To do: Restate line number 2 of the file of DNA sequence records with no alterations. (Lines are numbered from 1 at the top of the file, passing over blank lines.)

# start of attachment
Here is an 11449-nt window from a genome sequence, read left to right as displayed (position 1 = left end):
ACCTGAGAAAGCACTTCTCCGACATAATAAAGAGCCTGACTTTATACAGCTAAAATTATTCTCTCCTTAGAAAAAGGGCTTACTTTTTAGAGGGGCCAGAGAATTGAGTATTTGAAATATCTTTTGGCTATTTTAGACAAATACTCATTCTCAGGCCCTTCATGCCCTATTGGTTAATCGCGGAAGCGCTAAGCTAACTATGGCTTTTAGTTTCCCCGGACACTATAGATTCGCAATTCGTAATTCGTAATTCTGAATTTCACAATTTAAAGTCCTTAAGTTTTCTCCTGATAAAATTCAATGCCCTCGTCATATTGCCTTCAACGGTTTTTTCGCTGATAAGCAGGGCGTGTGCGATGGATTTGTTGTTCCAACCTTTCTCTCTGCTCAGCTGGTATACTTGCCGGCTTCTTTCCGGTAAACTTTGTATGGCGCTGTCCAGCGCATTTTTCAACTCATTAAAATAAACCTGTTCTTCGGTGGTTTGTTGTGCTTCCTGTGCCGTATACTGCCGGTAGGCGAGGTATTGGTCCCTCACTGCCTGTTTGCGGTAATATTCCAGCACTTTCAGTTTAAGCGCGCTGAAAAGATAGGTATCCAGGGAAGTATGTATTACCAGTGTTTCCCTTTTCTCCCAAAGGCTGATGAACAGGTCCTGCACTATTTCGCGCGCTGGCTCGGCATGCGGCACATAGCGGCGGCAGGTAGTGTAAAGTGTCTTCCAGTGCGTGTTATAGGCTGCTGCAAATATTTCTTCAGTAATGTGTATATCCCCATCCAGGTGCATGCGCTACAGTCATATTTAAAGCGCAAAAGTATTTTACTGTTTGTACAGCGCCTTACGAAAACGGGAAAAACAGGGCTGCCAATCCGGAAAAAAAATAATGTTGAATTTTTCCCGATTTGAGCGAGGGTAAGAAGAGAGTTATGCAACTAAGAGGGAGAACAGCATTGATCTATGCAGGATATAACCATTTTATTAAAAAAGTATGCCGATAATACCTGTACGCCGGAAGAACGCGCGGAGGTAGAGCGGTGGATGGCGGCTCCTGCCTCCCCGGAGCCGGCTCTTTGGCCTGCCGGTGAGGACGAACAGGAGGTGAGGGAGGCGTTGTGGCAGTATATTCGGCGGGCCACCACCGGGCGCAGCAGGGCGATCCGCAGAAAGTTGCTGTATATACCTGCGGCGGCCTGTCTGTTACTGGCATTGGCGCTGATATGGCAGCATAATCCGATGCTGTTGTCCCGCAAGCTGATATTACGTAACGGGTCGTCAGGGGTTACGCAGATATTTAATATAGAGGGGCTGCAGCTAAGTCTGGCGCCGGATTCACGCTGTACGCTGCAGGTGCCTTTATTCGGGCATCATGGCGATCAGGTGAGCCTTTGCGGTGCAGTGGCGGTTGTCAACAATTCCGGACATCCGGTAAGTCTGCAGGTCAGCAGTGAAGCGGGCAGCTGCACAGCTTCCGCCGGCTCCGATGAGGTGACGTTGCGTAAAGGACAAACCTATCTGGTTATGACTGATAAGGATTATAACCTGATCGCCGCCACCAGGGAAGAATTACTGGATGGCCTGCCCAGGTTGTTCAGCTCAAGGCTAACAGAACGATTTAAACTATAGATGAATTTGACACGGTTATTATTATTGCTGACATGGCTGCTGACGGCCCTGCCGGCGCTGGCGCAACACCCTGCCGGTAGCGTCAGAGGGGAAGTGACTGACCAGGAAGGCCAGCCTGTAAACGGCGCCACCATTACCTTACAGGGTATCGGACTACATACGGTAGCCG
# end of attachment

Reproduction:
ACCTGAGAAAGCACTTCTCCGACATAATAAAGAGCCTGACTTTATACAGCTAAAATTATTCTCTCCTTAGAAAAAGGGCTTACTTTTTAGAGGGGCCAGAGAATTGAGTATTTGAAATATCTTTTGGCTATTTTAGACAAATACTCATTCTCAGGCCCTTCATGCCCTATTGGTTAATCGCGGAAGCGCTAAGCTAACTATGGCTTTTAGTTTCCCCGGACACTATAGATTCGCAATTCGTAATTCGTAATTCTGAATTTCACAATTTAAAGTCCTTAAGTTTTCTCCTGATAAAATTCAATGCCCTCGTCATATTGCCTTCAACGGTTTTTTCGCTGATAAGCAGGGCGTGTGCGATGGATTTGTTGTTCCAACCTTTCTCTCTGCTCAGCTGGTATACTTGCCGGCTTCTTTCCGGTAAACTTTGTATGGCGCTGTCCAGCGCATTTTTCAACTCATTAAAATAAACCTGTTCTTCGGTGGTTTGTTGTGCTTCCTGTGCCGTATACTGCCGGTAGGCGAGGTATTGGTCCCTCACTGCCTGTTTGCGGTAATATTCCAGCACTTTCAGTTTAAGCGCGCTGAAAAGATAGGTATCCAGGGAAGTATGTATTACCAGTGTTTCCCTTTTCTCCCAAAGGCTGATGAACAGGTCCTGCACTATTTCGCGCGCTGGCTCGGCATGCGGCACATAGCGGCGGCAGGTAGTGTAAAGTGTCTTCCAGTGCGTGTTATAGGCTGCTGCAAATATTTCTTCAGTAATGTGTATATCCCCATCCAGGTGCATGCGCTACAGTCATATTTAAAGCGCAAAAGTATTTTACTGTTTGTACAGCGCCTTACGAAAACGGGAAAAACAGGGCTGCCAATCCGGAAAAAAAATAATGTTGAATTTTTCCCGATTTGAGCGAGGGTAAGAAGAGAGTTATGCAACTAAGAGGGAGAACAGCATTGATCTATGCAGGATATAACCATTTTATTAAAAAAGTATGCCGATAATACCTGTACGCCGGAAGAACGCGCGGAGGTAGAGCGGTGGATGGCGGCTCCTGCCTCCCCGGAGCCGGCTCTTTGGCCTGCCGGTGAGGACGAACAGGAGGTGAGGGAGGCGTTGTGGCAGTATATTCGGCGGGCCACCACCGGGCGCAGCAGGGCGATCCGCAGAAAGTTGCTGTATATACCTGCGGCGGCCTGTCTGTTACTGGCATTGGCGCTGATATGGCAGCATAATCCGATGCTGTTGTCCCGCAAGCTGATATTACGTAACGGGTCGTCAGGGGTTACGCAGATATTTAATATAGAGGGGCTGCAGCTAAGTCTGGCGCCGGATTCACGCTGTACGCTGCAGGTGCCTTTATTCGGGCATCATGGCGATCAGGTGAGCCTTTGCGGTGCAGTGGCGGTTGTCAACAATTCCGGACATCCGGTAAGTCTGCAGGTCAGCAGTGAAGCGGGCAGCTGCACAGCTTCCGCCGGCTCCGATGAGGTGACGTTGCGTAAAGGACAAACCTATCTGGTTATGACTGATAAGGATTATAACCTGATCGCCGCCACCAGGGAAGAATTACTGGATGGCCTGCCCAGGTTGTTCAGCTCAAGGCTAACAGAACGATTTAAACTATAGATGAATTTGACACGGTTATTATTATTGCTGACATGGCTGCTGACGGCCCTGCCGGCGCTGGCGCAACACCCTGCCGGTAGCGTCAGAGGGGAAGTGACTGACCAGGAAGGCCAGCCTGTAAACGGCGCCACCATTACCTTACAGGGTATCGGACTACATACGGTAGCCG